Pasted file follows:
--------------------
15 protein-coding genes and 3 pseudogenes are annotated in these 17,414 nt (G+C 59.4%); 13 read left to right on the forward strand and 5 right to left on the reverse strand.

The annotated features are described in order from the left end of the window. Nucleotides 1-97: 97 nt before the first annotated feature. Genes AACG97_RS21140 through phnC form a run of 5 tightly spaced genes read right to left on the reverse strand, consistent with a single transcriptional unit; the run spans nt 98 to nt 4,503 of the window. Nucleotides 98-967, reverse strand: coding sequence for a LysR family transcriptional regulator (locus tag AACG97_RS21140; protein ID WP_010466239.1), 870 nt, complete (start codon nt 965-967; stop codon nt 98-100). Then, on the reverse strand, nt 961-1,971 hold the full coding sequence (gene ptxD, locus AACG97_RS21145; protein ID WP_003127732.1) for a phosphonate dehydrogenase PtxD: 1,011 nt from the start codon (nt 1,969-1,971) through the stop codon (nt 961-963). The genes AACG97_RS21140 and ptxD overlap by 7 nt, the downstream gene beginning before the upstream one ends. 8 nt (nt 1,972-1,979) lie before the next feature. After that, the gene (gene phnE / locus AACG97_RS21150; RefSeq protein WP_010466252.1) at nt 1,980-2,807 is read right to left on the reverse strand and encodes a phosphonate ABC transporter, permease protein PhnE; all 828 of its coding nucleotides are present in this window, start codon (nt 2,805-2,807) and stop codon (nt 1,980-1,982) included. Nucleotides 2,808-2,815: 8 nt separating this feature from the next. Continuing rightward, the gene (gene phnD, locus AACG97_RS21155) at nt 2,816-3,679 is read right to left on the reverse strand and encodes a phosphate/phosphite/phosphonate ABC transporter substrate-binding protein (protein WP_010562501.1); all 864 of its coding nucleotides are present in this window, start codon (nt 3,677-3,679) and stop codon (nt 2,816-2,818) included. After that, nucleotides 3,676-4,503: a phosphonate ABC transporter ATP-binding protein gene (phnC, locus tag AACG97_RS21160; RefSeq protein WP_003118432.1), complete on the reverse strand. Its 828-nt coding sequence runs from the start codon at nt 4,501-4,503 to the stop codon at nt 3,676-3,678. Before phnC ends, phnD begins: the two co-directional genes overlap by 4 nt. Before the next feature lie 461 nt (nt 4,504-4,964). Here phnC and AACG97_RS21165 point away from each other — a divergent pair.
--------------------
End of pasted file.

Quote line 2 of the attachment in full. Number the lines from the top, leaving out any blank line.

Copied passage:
The annotated features are described in order from the left end of the window. Nucleotides 1-97: 97 nt before the first annotated feature. Genes AACG97_RS21140 through phnC form a run of 5 tightly spaced genes read right to left on the reverse strand, consistent with a single transcriptional unit; the run spans nt 98 to nt 4,503 of the window. Nucleotides 98-967, reverse strand: coding sequence for a LysR family transcriptional regulator (locus tag AACG97_RS21140; protein ID WP_010466239.1), 870 nt, complete (start codon nt 965-967; stop codon nt 98-100). Then, on the reverse strand, nt 961-1,971 hold the full coding sequence (gene ptxD, locus AACG97_RS21145; protein ID WP_003127732.1) for a phosphonate dehydrogenase PtxD: 1,011 nt from the start codon (nt 1,969-1,971) through the stop codon (nt 961-963). The genes AACG97_RS21140 and ptxD overlap by 7 nt, the downstream gene beginning before the upstream one ends. 8 nt (nt 1,972-1,979) lie before the next feature. After that, the gene (gene phnE / locus AACG97_RS21150; RefSeq protein WP_010466252.1) at nt 1,980-2,807 is read right to left on the reverse strand and encodes a phosphonate ABC transporter, permease protein PhnE; all 828 of its coding nucleotides are present in this window, start codon (nt 2,805-2,807) and stop codon (nt 1,980-1,982) included. Nucleotides 2,808-2,815: 8 nt separating this feature from the next. Continuing rightward, the gene (gene phnD, locus AACG97_RS21155) at nt 2,816-3,679 is read right to left on the reverse strand and encodes a phosphate/phosphite/phosphonate ABC transporter substrate-binding protein (protein WP_010562501.1); all 864 of its coding nucleotides are present in this window, start codon (nt 3,677-3,679) and stop codon (nt 2,816-2,818) included. After that, nucleotides 3,676-4,503: a phosphonate ABC transporter ATP-binding protein gene (phnC, locus tag AACG97_RS21160; RefSeq protein WP_003118432.1), complete on the reverse strand. Its 828-nt coding sequence runs from the start codon at nt 4,501-4,503 to the stop codon at nt 3,676-3,678. Before phnC ends, phnD begins: the two co-directional genes overlap by 4 nt. Before the next feature lie 461 nt (nt 4,504-4,964). Here phnC and AACG97_RS21165 point away from each other — a divergent pair.